8A.8 Evaluation of HRD Automated Airborne-Doppler Quality-Control and Analysis System, Using Dropwindsondes and Separate Analyses from Two WP-3D Aircraft. John F. Gamache, NOAA/AOML/HRD, Miami, FL; P. D. Reasor

8B.4 Rapid Intensification of Super typhoon Hagibis (2019). I. I. Lin, National Taiwan Univ., Taipei, Taiwan; R. Rogers, H. C. Huang, Y. C. Liao, D. C. Herndon, J. Y. Yu, Y. T. Chang, J. Zhang, C. M. Patricola, I. F. Pun, C. C. Lien

8C.5 SST, SST-cooling, and new predictors in the Operational Statistical Tropical Cyclone Intensity Forecast Models. Galina Chirokova, CIRA / Colorado State University, Fort Collins, CO; M. DeMaria, J. J. Cione, G. R. Foltz, J. Kaplan, J. Knaff

10C.1 Structural Evolution of Hurricane Earl’s (2010) Boundary Layer Following Peak Intensity in a Full-Physics Simulation. Kyle Ahern, Florida State Univ., Tallahassee, FL; M. A. Bourassa, R. E. Hart

10C.3 Doppler Radar Observations of the Symmetric Hurricane Boundary Layer Structure. Jun A. Zhang, Univ. of Miami/Cooperative Institute for Marine and Atmospheric Studies and NOAA/AOML/HRD, Miami, FL; R. F. Rogers

10C.8A Characteristics of Gravity Waves in Hurricanes from Surface Weather Station Observations. Jun A. Zhang, Univ. of Miami/Cooperative Institute for Marine and Atmospheric Studies and NOAA/AOML/HRD, Miami, FL; D. S. Nolan

13C.2 Development of a Probabilistic Tropical Cyclone Rainfall Model. Frank Marks, Hurricane Research Division, AOML, Miami, FL; B. McNoldy, M. C. Ko, A. B. Schumacher

15A.5 Observed Ocean-Atmosphere Interactions During Hurricane Michael Over the Gulf. Lynn K. Shay, Univ. of Miami/RSMAS, Miami, FL; B. Jaimes, J. B. Wadler, L. Centurioni, J. Zhang, J. Brewster, L. Hiron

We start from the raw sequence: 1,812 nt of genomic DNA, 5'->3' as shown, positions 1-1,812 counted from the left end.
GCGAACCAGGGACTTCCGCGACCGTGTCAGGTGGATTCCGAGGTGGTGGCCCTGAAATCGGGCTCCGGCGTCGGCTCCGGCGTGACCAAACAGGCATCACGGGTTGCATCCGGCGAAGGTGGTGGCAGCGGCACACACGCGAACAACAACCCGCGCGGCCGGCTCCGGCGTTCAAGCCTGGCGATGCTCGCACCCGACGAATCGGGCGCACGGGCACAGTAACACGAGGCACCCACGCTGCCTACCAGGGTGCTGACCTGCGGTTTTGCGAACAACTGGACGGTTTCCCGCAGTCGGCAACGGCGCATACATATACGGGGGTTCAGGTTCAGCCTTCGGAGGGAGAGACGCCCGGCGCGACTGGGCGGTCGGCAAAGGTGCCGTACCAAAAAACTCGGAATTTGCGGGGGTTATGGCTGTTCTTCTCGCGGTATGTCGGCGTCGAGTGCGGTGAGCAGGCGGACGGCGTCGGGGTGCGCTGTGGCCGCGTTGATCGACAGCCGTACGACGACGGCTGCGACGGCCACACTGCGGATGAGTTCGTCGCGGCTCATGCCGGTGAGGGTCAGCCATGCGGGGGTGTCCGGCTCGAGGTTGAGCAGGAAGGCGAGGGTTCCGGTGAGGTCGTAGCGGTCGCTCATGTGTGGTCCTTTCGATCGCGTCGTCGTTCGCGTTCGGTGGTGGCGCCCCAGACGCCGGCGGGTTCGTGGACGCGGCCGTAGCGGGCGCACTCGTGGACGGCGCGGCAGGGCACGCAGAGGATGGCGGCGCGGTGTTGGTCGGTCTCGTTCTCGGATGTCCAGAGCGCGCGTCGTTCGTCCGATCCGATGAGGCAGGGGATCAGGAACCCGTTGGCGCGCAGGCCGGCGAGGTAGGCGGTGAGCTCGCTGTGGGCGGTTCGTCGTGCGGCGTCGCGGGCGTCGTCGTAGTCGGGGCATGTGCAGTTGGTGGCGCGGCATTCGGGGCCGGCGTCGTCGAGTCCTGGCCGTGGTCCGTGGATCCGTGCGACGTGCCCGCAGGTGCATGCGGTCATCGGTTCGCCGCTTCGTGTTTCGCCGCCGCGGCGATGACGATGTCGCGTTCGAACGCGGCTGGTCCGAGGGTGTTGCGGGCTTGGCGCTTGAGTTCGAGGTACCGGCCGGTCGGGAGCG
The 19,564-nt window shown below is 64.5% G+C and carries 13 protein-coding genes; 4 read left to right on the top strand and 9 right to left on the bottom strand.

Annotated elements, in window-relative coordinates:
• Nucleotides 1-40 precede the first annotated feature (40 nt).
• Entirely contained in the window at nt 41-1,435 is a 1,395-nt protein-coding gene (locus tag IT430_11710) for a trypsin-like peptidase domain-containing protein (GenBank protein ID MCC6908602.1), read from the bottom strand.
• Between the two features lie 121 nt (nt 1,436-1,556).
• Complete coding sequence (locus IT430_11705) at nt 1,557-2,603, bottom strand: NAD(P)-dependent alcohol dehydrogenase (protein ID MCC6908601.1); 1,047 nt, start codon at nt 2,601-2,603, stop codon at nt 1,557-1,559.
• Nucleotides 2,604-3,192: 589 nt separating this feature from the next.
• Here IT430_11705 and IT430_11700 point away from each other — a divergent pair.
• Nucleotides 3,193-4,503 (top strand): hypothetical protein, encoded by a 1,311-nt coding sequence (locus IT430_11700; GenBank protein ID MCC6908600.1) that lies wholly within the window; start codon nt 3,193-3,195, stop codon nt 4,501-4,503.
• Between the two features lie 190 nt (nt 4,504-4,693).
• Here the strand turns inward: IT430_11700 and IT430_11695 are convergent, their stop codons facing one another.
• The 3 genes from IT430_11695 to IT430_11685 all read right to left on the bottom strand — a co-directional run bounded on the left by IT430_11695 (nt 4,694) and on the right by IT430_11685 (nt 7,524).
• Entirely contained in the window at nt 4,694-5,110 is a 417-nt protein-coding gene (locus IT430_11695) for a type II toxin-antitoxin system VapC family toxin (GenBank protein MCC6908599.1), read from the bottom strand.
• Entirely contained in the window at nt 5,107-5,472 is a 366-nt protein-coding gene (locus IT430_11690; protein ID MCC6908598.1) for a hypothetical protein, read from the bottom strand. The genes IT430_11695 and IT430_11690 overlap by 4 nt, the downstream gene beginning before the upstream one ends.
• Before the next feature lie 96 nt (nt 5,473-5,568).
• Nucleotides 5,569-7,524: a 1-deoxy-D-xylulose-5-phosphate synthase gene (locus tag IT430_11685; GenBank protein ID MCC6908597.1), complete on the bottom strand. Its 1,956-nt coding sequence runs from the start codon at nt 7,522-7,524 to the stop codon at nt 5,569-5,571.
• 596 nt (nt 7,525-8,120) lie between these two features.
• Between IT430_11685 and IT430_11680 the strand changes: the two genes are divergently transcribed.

15C.8 Thermodynamic Evolution in Developing and Nondeveloping Tropical Disturbances Observed from Passive Infrared and Microwave Sensors. Jimmy Yunge, Rosenstiel School of Marine and Atmospheric Science, Miami, FL; J. Zawislak

16C.8 Examining the Impact of Cloud Radiative Effect on the Development of Tropical Cyclone. Shun-Nan Wu, Univ. of Miami, Miami, FL; B. J. Soden, D. S. Nolan, G. J. Alaka Jr.

17B.6 Evaluation of Tropical Cyclone Activity for OSSE Applications. Paulo D. Paz, Univ. of Miami/CIMAS, Miami, FL; L. Cucurull

18A.7 Wind Gust Distributions of Recent Landfalling Hurricanes. John Kaplan, NOAA/AOML/HRD, Miami, FL; J. A. Zhang, P. P. Peter Dodge, C. J. Slocum

18C.1 Overview and Status of the NASA TROPICS Earth Venture Mission. W. J. Blackwell, MIT Lincoln Laboratory, Lexington, MA; K. Clark, R. V. Leslie, S. A. Braun, R. Bennartz, C. S. Velden, T. Greenwald, D. Herndon, M. DeMaria, G. Chirokova, R. Atlas, J. Dunion, F. Marks, R. F. Rogers, H. Christophersen, B. Annane, B. A. Dahl

18C.3 Tropical Cyclone Intensity Estimation from the TROPICS Smallsat Satellite Constellation. Derrick Herndon, CIMSS/Univ. of Wisconsin, Madison, WI; C. Velden, G. Chirokova, W. J. Blackwell, R. V. Leslie, R. Bennartz, S. Braun, T. Greenwald, M. DeMaria, R. Atlas, F. Marks, R. Rogers, J. Dunion, B. Annane, H. Christophersen, B. A. Dahl

18C.4 TROPICS Radiance Impact on Tropical Cyclone Prediction in an OSSE. Hui Christophersen, Navy Research Laboratory, Monterey, CA; B. A. Dahl, R. Rogers, F. Marks, J. P. Dunion, R. Atlas, W. Blackwell

18C.6 NASA TROPICS Applications and Early Adopter Program. E. Berndt, NASA Marshall Space Flight Center, Huntsville, AL; J. P. Dunion, W. Blackwell, S. Braun, D. S. Green

30 Inner-core Processes Leading to the Rapid Intensification of Early-stage Tropical Cyclones in Moderate Vertical Wind Shear. Xiaomin Chen, NOAA, Miami, FL; J. A. Zhang, F. D. Marks, J. Fang, R. F. Rogers, J. J. Cione

31 The Rapid Intensification and Eyewall Replacement Cycles of Hurricane Irma (2017). Michael S. Fischer, NOAA/AOML/HRD, Miami, FL; R. F. Rogers, P. D. Reasor